Crawlin' back from Chicago

Mike Morgan slows his mojo hand with a soulful sound

Some summers it seems that there are more blues players in Dallas than mosquitoes, all buzzing and shuffling along the same wide and worn Chicago groove. Mike Morgan's been there, too, and he wonders if part of the problem isn't that musicians tend to live so much by listening.

"Heck," the guitarist says from his Syracuse, New York, hotel room, "that's the stuff that I love. I can go for months just listening to Little Walter."

Luckily, Morgan's listening has been ranging a bit farther afield lately, dovetailing nicely with the talents of a (relatively) new member. His brand-new Black Top release, Looky Here! (which also features his longtime band The Crawl), reveals a more soulful side to a band that can pack 'em in simply by wandering through Mojo Hand Land.

The usual thumpers are again present, but there's a fascinating R&B-pop fluidity that creeps in around songs like the unrequited "You Don't Know How Much I Love You." Another cut, "They Both Just Want to be Loved," shows Morgan maturing as a songwriter and puts you in mind of no one as much as underappreciated soul crooner Major Lance--another Chicago boy, yes, but coming from an entirely different place.

Once again, it can be traced back to the ears. "I just have a tendency to subconsciously reflect my listening in my writing," Morgan explains. "I've been listening to a lot of Al Green and Otis Redding and Little Willie John! That guy is great!"

Looky Here!, the band's sixth Black Top release, marks the recorded installation of singer Chris Whynaught, who replaced Lee McBee two years ago when the latter developed a bad case of psychic road rash. "It was all geography," Morgan recalls. "The band is based outta Dallas, and [McBee] lived in Kansas City. It was a long drive."

There may be a longer haul in front of Morgan and The Crawl than the drive from Dallas to K.C., however: Whynaught's sax replaced McBee's harp, and his instrument and his voice both complement the soulful influences surfacing in Morgan's writing. Morgan himself seems to have picked up some tips from great minimalists like Teenie Hodges, one of Green's essential guitarists and a guy who often concentrated on being a great rhythm player rather than a flashy lead man.

Some folks, however, like to return again and again to long, wanking solos--the mojo hands and black-cat bones. They're generally the most stubborn about what they like, but Morgan's not overly concerned.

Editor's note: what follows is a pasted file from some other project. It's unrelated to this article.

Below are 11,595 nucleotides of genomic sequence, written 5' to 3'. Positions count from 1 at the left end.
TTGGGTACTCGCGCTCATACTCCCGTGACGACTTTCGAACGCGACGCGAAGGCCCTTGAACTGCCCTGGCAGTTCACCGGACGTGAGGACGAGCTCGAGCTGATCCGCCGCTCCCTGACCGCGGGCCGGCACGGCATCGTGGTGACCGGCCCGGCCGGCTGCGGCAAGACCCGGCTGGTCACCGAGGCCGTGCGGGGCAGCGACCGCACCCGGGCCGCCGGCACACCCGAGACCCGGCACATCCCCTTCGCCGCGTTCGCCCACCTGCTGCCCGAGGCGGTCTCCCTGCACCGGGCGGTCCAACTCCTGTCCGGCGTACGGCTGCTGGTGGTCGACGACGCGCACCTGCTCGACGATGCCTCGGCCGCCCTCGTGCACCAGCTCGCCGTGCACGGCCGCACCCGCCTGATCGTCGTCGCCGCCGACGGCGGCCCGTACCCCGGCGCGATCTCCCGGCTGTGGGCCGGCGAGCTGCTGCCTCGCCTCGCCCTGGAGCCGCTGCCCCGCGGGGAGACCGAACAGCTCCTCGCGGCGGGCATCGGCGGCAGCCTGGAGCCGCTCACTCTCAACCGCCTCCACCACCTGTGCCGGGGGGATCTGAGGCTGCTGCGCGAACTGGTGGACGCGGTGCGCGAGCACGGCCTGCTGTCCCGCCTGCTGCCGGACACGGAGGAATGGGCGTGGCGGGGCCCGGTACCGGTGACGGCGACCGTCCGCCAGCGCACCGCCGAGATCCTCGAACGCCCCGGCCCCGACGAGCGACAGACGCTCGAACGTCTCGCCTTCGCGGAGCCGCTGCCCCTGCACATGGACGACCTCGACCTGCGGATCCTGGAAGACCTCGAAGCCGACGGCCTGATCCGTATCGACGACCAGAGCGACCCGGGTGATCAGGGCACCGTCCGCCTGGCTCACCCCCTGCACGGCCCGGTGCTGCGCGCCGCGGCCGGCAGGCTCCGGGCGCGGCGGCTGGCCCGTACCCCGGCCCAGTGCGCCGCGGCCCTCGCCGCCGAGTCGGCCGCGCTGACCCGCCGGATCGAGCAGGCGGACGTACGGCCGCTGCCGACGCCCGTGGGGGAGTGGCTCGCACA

"We still have our roots in the Chicago stuff," he maintains, "and I don't care what the purists think. They're often wrong. I'm really happy with this record, and the reaction from folks on the road has been very enthusiastic."

Holy reign
Patrick Sugg was the lead guitarist in Shallow Reign, one of the first bands to make it big--in Deep Ellum, at least, which sort of counted for something back in the days when tourists from Plano were afraid to come downtown and experience the fledgling scene. But when the band couldn't escape the confines of Elm Street, Sugg left Shallow Reign in 1988 to work with former Lone Justice frontwoman Maria McKee, and it was a short-lived partnership; after that, he wandered through a couple of unremarkable bands in Los Angeles formed mainly "so I could play," he says now.

His semidormant friendship with Cult singer-guitarist Ian Astbury blossomed when the two hooked up again after the Cult broke up last year. Astbury was hungry for a collaborator, Sugg says, and "the next day I went by his house with a tape I'd done at home, and we just started working on [songs] in his garage."

The two wrote all the material on Cream, the Holy Barbarians' just-released debut on Reprise Records, and Sugg seems to have had a broadening influence on the sometimes ham-handed Astbury, who apparently has never met a '70s turd-rock riff he didn't fall in love with. The stadium-ready sturm und drang is still there, but leavened with guitar parts that are more widely influenced, from the early '60s studio work of hero Jimmy Page to a range of post-punk signifiers.

"We didn't want to make a heavy rock record," Sugg explains. "We're definitely into strong pop songs."

Sugg doesn't get back to Dallas much anymore, but when he does, he has noticed how his old home has changed. "When we come back, it's so different--everything's so big and commercial," he says. "When we started it was just us, Three On a Hill, and End Over End. Everything was so innocent: It was just a bunch of us hanging out at the Theatre Gallery and drinking beer."

But it's interesting to consider: Now that every Deep Ellum band that can start and stop a song at the same time seems on the verge of being signed (or dropped), does Sugg ever wonder how Shallow Reign might fare now?

"Hmmmm. That's an interesting question," he shrugs. "But, ummmm, no, I hadn't ever really thought about it."

Vast difference
Matt Castille and Eric Lumbleau--partners in the musicians' collective Vas Deferens Organization--will be flying out to Los Angeles to score the soundtrack for transplanted Dallas filmmaker Carty Talkington's next film. Talkington, who hit it modest with Love and a .45--a sharper-than-usual tale of desperate young lovers on the body-strewn lam that featured a cameo from Reverend Horton Heat--has tentatively titled the new film Hollywood Anarchist.

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